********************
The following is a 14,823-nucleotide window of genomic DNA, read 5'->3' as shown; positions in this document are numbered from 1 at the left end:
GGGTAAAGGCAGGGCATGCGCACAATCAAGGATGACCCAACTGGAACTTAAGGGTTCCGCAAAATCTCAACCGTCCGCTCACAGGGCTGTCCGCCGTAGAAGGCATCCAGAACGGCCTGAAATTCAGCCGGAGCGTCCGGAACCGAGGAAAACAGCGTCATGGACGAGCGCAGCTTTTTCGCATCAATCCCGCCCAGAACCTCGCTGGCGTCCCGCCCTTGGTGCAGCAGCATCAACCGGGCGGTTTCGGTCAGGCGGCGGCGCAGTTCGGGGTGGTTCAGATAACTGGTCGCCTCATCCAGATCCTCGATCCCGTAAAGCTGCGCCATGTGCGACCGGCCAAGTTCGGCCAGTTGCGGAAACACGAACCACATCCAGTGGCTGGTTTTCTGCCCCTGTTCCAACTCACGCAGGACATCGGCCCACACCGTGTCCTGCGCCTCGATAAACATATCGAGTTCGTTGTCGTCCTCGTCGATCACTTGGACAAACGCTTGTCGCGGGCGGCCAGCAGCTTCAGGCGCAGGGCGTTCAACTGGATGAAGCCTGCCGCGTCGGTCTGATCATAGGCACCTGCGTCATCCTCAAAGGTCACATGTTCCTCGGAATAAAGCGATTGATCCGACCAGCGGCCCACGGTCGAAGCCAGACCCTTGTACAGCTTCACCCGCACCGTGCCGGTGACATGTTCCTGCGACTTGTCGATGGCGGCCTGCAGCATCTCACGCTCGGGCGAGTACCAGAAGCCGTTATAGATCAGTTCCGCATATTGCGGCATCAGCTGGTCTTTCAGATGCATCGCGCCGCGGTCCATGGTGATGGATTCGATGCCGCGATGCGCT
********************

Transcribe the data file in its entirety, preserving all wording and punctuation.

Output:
The following is a 14,823-nucleotide window of genomic DNA, read 5'->3' as shown; positions in this document are numbered from 1 at the left end:
GGGTAAAGGCAGGGCATGCGCACAATCAAGGATGACCCAACTGGAACTTAAGGGTTCCGCAAAATCTCAACCGTCCGCTCACAGGGCTGTCCGCCGTAGAAGGCATCCAGAACGGCCTGAAATTCAGCCGGAGCGTCCGGAACCGAGGAAAACAGCGTCATGGACGAGCGCAGCTTTTTCGCATCAATCCCGCCCAGAACCTCGCTGGCGTCCCGCCCTTGGTGCAGCAGCATCAACCGGGCGGTTTCGGTCAGGCGGCGGCGCAGTTCGGGGTGGTTCAGATAACTGGTCGCCTCATCCAGATCCTCGATCCCGTAAAGCTGCGCCATGTGCGACCGGCCAAGTTCGGCCAGTTGCGGAAACACGAACCACATCCAGTGGCTGGTTTTCTGCCCCTGTTCCAACTCACGCAGGACATCGGCCCACACCGTGTCCTGCGCCTCGATAAACATATCGAGTTCGTTGTCGTCCTCGTCGATCACTTGGACAAACGCTTGTCGCGGGCGGCCAGCAGCTTCAGGCGCAGGGCGTTCAACTGGATGAAGCCTGCCGCGTCGGTCTGATCATAGGCACCTGCGTCATCCTCAAAGGTCACATGTTCCTCGGAATAAAGCGATTGATCCGACCAGCGGCCCACGGTCGAAGCCAGACCCTTGTACAGCTTCACCCGCACCGTGCCGGTGACATGTTCCTGCGACTTGTCGATGGCGGCCTGCAGCATCTCACGCTCGGGCGAGTACCAGAAGCCGTTATAGATCAGTTCCGCATATTGCGGCATCAGCTGGTCTTTCAGATGCATCGCGCCGCGGTCCATGGTGATGGATTCGATGCCGCGATGCGCT